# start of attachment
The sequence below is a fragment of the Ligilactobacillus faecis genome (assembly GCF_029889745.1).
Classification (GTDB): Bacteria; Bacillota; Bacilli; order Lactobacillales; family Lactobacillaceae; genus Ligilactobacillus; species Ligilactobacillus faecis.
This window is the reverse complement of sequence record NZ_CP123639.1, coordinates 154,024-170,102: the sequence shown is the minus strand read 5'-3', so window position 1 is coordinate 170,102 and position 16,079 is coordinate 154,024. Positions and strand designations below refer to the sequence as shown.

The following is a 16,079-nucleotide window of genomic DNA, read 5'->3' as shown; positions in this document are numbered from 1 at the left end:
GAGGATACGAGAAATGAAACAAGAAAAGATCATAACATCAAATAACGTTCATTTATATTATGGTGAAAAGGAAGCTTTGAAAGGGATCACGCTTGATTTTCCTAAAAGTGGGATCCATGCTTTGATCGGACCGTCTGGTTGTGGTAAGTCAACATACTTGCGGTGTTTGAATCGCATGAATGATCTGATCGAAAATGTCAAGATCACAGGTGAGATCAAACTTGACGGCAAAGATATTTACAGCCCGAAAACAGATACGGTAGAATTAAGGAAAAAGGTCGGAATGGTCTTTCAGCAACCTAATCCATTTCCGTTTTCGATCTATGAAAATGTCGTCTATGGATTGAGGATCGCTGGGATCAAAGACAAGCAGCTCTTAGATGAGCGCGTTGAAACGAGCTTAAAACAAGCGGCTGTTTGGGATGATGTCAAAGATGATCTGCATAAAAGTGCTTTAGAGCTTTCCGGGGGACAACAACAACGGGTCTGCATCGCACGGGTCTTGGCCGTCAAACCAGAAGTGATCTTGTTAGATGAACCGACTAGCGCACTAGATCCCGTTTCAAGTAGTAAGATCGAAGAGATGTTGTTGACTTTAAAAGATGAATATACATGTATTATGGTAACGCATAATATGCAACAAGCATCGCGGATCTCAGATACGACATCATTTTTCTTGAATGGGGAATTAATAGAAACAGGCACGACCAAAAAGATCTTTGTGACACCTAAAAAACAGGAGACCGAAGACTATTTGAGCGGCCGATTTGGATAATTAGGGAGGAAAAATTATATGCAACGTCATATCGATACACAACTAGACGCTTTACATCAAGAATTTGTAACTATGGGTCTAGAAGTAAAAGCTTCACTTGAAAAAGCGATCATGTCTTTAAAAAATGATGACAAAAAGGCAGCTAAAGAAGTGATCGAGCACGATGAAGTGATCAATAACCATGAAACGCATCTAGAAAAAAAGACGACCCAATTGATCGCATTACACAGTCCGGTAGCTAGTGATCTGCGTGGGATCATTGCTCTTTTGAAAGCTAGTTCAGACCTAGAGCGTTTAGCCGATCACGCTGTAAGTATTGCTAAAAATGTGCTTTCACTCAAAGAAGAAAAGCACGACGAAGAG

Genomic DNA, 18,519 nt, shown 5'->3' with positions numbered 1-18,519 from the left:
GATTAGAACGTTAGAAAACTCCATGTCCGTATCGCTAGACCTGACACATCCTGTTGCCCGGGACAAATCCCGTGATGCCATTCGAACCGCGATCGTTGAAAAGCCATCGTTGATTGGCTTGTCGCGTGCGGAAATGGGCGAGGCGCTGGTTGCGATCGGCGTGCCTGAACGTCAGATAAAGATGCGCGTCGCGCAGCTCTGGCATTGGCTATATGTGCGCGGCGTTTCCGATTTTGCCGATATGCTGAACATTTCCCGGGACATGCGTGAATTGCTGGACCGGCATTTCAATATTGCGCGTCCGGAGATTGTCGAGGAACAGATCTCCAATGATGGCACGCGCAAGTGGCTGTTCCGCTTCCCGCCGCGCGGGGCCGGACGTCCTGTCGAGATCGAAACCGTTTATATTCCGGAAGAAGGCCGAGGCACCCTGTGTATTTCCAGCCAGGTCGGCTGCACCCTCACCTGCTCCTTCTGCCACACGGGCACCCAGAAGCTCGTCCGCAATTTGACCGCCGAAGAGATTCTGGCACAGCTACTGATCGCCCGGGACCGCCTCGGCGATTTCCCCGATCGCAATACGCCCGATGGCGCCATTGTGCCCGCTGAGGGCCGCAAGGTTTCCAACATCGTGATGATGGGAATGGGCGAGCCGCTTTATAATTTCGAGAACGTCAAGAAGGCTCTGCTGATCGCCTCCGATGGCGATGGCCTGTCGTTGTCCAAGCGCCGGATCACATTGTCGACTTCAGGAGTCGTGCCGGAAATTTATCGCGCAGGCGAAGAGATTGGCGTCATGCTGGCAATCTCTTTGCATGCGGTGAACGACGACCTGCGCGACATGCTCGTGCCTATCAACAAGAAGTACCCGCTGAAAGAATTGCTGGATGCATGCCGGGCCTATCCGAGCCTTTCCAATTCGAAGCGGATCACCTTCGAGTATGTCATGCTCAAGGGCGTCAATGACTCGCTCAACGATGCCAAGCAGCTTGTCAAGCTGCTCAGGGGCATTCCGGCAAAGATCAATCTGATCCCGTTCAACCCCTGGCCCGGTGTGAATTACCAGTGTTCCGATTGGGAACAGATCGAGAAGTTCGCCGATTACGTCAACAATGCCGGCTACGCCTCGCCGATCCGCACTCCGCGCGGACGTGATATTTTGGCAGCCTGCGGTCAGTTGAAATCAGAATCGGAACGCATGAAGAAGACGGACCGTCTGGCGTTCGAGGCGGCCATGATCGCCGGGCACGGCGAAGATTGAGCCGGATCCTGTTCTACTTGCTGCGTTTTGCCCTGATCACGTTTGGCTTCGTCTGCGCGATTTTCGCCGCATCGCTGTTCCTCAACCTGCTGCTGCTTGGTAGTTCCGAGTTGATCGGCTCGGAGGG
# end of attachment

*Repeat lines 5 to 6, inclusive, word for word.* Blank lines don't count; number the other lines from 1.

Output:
GAGGATACGAGAAATGAAACAAGAAAAGATCATAACATCAAATAACGTTCATTTATATTATGGTGAAAAGGAAGCTTTGAAAGGGATCACGCTTGATTTTCCTAAAAGTGGGATCCATGCTTTGATCGGACCGTCTGGTTGTGGTAAGTCAACATACTTGCGGTGTTTGAATCGCATGAATGATCTGATCGAAAATGTCAAGATCACAGGTGAGATCAAACTTGACGGCAAAGATATTTACAGCCCGAAAACAGATACGGTAGAATTAAGGAAAAAGGTCGGAATGGTCTTTCAGCAACCTAATCCATTTCCGTTTTCGATCTATGAAAATGTCGTCTATGGATTGAGGATCGCTGGGATCAAAGACAAGCAGCTCTTAGATGAGCGCGTTGAAACGAGCTTAAAACAAGCGGCTGTTTGGGATGATGTCAAAGATGATCTGCATAAAAGTGCTTTAGAGCTTTCCGGGGGACAACAACAACGGGTCTGCATCGCACGGGTCTTGGCCGTCAAACCAGAAGTGATCTTGTTAGATGAACCGACTAGCGCACTAGATCCCGTTTCAAGTAGTAAGATCGAAGAGATGTTGTTGACTTTAAAAGATGAATATACATGTATTATGGTAACGCATAATATGCAACAAGCATCGCGGATCTCAGATACGACATCATTTTTCTTGAATGGGGAATTAATAGAAACAGGCACGACCAAAAAGATCTTTGTGACACCTAAAAAACAGGAGACCGAAGACTATTTGAGCGGCCGATTTGGATAATTAGGGAGGAAAAATTATATGCAACGTCATATCGATACACAACTAGACGCTTTACATCAAGAATTTGTAACTATGGGTCTAGAAGTAAAAGCTTCACTTGAAAAAGCGATCATGTCTTTAAAAAATGATGACAAAAAGGCAGCTAAAGAAGTGATCGAGCACGATGAAGTGATCAATAACCATGAAACGCATCTAGAAAAAAAGACGACCCAATTGATCGCATTACACAGTCCGGTAGCTAGTGATCTGCGTGGGATCATTGCTCTTTTGAAAGCTAGTTCAGACCTAGAGCGTTTAGCCGATCACGCTGTAAGTATTGCTAAAAATGTGCTTTCACTCAAAGAAGAAAAGCACGACGAAGAG

Genomic DNA, 18,519 nt, shown 5'->3' with positions numbered 1-18,519 from the left: